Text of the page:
Schmuck (pejorative)

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"Schmuck", or "shmuck", in American English is a pejorative term meaning one who is stupid or foolish, or an obnoxious, contemptible or detestable person. The word came into the English language from Yiddish (שמאָק, shmok), where it has similar pejorative meanings, but where its original and literal meaning is penis.[1]


In the German language the word Schmuck means "jewelry, adornment".[2] The etymology of the pejorative meaning is a matter of some disagreement.

The lexicographer Michael Wex, author of How to Be a Mentsh (And Not a Shmuck), writes that the Yiddish term and the German term are completely unrelated. "Basically, the Yiddish word comes out of baby talk," according to Wex. "A little boy’s penis is a shtekl, a 'little stick'. Shtekl became shmeckle, in a kind of baby-rhyming thing, and shmeckle became shmuck. Shmeckle is prepubescent and not a dirty word, but shmuck, the non-diminutive, became obscene."[3]

According to Leo Rosten in "Hooray for Yiddish!", the pejorative use of the German "schmuck" derives from Schmock, which is closer to the original Yiddish word: and the transition of the word from meaning "jewel" to meaning "penis" is related to the description of a man's genitals as "the family jewels".[4]

The Online Etymology Dictionary indicates that the term derives from Eastern Yiddish shmok, literally "penis", from Old Polish smok, "grass snake, dragon",[5] but Rosten cites Dr. Shlomo Noble of the YIVO Institute for Jewish Research as saying that shmok derives from shmuck, and not the other way around.[6]


Because of its generally being considered a vulgarity,[6] the word is often euphemized as "schmoe", which was the source of Al Capp's cartoon strip creature the "shmoo".[7] Other variants include "schmo" and "shmo".

In Jewish-American culture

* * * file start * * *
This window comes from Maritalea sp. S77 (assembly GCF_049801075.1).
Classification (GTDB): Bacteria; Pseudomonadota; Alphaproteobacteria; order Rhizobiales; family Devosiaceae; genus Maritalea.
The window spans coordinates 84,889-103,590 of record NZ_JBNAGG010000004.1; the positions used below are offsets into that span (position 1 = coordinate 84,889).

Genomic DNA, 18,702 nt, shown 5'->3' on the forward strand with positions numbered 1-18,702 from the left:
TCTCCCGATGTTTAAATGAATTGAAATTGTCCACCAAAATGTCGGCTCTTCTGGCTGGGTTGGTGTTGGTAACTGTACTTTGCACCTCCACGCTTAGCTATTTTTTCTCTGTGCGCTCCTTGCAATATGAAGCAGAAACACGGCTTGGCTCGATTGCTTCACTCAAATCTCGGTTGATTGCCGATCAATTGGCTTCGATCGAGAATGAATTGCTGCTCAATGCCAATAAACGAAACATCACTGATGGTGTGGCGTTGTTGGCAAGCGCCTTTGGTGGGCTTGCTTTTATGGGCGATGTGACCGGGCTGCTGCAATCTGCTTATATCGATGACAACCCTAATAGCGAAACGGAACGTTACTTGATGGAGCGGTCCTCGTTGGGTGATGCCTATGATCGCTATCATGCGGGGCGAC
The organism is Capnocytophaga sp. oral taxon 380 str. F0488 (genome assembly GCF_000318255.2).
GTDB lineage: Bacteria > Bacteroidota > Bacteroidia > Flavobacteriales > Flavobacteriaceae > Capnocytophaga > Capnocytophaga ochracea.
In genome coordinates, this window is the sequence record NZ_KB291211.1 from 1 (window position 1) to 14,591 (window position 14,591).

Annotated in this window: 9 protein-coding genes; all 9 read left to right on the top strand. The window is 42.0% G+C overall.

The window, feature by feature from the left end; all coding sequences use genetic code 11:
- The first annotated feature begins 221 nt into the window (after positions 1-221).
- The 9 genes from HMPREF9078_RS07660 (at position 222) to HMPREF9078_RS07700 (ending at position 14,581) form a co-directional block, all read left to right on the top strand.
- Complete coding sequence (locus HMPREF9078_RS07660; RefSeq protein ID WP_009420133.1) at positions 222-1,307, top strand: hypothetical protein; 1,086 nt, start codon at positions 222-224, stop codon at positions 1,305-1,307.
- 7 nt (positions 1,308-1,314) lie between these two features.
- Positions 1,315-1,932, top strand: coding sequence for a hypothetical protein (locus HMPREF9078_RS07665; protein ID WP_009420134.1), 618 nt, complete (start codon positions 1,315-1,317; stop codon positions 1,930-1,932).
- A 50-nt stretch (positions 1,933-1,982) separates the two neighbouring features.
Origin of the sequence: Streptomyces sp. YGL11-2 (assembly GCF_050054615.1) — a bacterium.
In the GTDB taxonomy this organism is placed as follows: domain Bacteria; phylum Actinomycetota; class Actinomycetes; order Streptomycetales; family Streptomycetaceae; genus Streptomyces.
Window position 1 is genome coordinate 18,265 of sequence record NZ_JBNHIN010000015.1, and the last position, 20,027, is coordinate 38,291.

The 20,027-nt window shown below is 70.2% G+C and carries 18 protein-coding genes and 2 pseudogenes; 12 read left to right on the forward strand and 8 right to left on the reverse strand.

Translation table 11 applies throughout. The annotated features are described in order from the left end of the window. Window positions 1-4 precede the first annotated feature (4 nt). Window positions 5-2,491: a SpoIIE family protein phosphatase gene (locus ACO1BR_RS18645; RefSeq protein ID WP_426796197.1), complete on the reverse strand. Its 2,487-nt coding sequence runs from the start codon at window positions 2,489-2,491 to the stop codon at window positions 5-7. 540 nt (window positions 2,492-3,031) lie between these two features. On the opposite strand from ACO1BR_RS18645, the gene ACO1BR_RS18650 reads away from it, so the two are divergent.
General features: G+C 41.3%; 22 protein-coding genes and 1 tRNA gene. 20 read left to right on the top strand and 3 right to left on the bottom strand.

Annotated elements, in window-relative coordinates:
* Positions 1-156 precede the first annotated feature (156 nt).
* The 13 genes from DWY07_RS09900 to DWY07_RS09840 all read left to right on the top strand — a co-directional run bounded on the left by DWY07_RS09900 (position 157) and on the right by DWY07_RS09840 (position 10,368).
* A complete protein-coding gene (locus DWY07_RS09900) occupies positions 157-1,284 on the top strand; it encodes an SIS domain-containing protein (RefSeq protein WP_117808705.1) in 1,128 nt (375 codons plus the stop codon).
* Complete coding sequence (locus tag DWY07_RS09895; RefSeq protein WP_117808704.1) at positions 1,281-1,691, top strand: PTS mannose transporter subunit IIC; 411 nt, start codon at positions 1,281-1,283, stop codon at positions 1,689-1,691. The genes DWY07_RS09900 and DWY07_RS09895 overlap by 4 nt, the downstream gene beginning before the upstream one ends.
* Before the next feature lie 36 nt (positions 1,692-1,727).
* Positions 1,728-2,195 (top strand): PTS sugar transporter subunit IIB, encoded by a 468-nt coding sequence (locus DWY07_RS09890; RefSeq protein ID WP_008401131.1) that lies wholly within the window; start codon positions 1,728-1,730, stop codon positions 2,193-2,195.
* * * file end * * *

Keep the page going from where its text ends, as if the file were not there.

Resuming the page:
In Jewish homes in the United States, the word normally has been "regarded as so vulgar as to be taboo".[8] Lenny Bruce, a Jewish stand-up comedian, wrote that the use of the word during his performances in 1962 led to his arrest on the West Coast, "by a Yiddish undercover agent who had been placed in the club several nights running to determine if [his] use of Yiddish terms was a cover for profanity".[9]

In The Joys of Yiddish, Leo Rosten wrote: "Never use schmuck lightly, or in the presence of women and children", which was a common view among Jewish people who felt a connection to the language, and who still viewed it as an obscene reference to a penis.[10]

In popular culture

Although schmuck is considered an obscene term in the Yiddish, it has become a common American idiom for "jerk" or "idiot". It can be taken as offensive, however, by some Jewish people, particularly those with strong Yiddish roots. Allan Sherman explained in his book The Rape of the A*P*E* that, if a word is used frequently enough, it loses its shock value and comes into common usage without raising any eyebrows.[11]

The term was notably used in the 2010 comedy film, Dinner for Schmucks, in which the plot centered on a competition among businessmen to see who could invite the biggest idiot to a monthly dinner. In her review of the film for the New York Times review, film critic Debbie Schlussel took issue with the movie's use of the term "schmuck", and with its use of Yiddish at all, adding: “The more correct title would have been ‘Dinner for Schlemiels'.”[12] She added, "At The New York Times, where the word is still considered potentially offensive, the title of [the] film may be mentioned only sparingly. Still, advertisements for the movie would probably pass muster", and suggested that the main characters in the film might be more appropriately called "shmendriks".[12]

See also



  1. Gross, David C. English-Yiddish, Yiddish-English Dictionary: Romanized Hippocrene Books, 1995. p.144. ISBN 0-7818-0439-6
  2. "Schmuck" Leo – Online German-English Dictionary. Retrieved 13 Mar 2010, the pp. 360-362
  3. Goldberg, Jeffrey. "Sister Schmuck Takes A Stand". The Atlantic (May 2011)
  4. Rosten, Leo. Hooray for Yiddish! New York: Simons and Schuster, 1982. ISBN 0-671-43025-4
  5. "Schmuck" in Online Etymology Dictionary. Retrieved 17 Jan 2011.
  6. 6.0 6.1 Rosten, Leo. The Joys of Yiddish. New York, Pocket Books, 1968. pp. 360-362
  7. "Schmuck". Retrieved 17 Jan 2011.
  8. Rosten, Leo. The New Joy of Yiddish. Crown Publishers, New York, 2001. pgs. 78, 162. ISBN 0-609-60785-5
  9. Paley, Maggie. The Book of the Penis New York: Grove Press, 2000. p.78. ISBN 0802136931
  10. Rosten, Leo. The Joys of Yiddish. New York, Pocket Books, 1968.
  11. Sherman, Allan. The Rape of the A*P*E*; the Official History of the Sex Revolution, 1945-1973. Chicago: Playboy, 1973. Print.
  12. 12.0 12.1 Cieply, Michael (May 3, 2010). "Much Movie Title Meshugas". New York Times. Retrieved November 19, 2015.<templatestyles src="Module:Citation/CS1/styles.css"></templatestyles>

External links